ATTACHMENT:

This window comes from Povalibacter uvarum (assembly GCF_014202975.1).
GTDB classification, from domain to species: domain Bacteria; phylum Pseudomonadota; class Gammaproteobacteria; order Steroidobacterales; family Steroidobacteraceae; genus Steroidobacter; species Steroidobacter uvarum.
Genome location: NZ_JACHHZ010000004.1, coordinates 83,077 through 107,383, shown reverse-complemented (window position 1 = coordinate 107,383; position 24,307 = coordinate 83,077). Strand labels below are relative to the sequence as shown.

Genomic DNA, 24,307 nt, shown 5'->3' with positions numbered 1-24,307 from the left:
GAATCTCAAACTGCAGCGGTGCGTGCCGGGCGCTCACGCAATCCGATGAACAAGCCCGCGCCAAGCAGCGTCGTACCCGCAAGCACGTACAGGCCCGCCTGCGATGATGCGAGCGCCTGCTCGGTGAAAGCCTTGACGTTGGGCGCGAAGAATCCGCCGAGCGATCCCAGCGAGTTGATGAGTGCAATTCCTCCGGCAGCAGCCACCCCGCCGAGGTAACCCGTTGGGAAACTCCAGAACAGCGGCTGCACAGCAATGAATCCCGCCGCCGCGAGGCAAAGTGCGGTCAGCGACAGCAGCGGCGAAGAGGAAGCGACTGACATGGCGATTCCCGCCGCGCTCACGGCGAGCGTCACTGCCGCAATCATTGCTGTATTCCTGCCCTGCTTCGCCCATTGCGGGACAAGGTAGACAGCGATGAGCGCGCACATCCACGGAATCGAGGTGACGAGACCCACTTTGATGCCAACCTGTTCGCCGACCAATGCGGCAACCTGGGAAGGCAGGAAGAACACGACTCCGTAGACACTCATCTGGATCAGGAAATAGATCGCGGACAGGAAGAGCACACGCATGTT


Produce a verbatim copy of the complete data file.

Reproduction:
This window comes from Povalibacter uvarum (assembly GCF_014202975.1).
GTDB classification, from domain to species: domain Bacteria; phylum Pseudomonadota; class Gammaproteobacteria; order Steroidobacterales; family Steroidobacteraceae; genus Steroidobacter; species Steroidobacter uvarum.
Genome location: NZ_JACHHZ010000004.1, coordinates 83,077 through 107,383, shown reverse-complemented (window position 1 = coordinate 107,383; position 24,307 = coordinate 83,077). Strand labels below are relative to the sequence as shown.

Genomic DNA, 24,307 nt, shown 5'->3' with positions numbered 1-24,307 from the left:
GAATCTCAAACTGCAGCGGTGCGTGCCGGGCGCTCACGCAATCCGATGAACAAGCCCGCGCCAAGCAGCGTCGTACCCGCAAGCACGTACAGGCCCGCCTGCGATGATGCGAGCGCCTGCTCGGTGAAAGCCTTGACGTTGGGCGCGAAGAATCCGCCGAGCGATCCCAGCGAGTTGATGAGTGCAATTCCTCCGGCAGCAGCCACCCCGCCGAGGTAACCCGTTGGGAAACTCCAGAACAGCGGCTGCACAGCAATGAATCCCGCCGCCGCGAGGCAAAGTGCGGTCAGCGACAGCAGCGGCGAAGAGGAAGCGACTGACATGGCGATTCCCGCCGCGCTCACGGCGAGCGTCACTGCCGCAATCATTGCTGTATTCCTGCCCTGCTTCGCCCATTGCGGGACAAGGTAGACAGCGATGAGCGCGCACATCCACGGAATCGAGGTGACGAGACCCACTTTGATGCCAACCTGTTCGCCGACCAATGCGGCAACCTGGGAAGGCAGGAAGAACACGACTCCGTAGACACTCATCTGGATCAGGAAATAGATCGCGGACAGGAAGAGCACACGCATGTT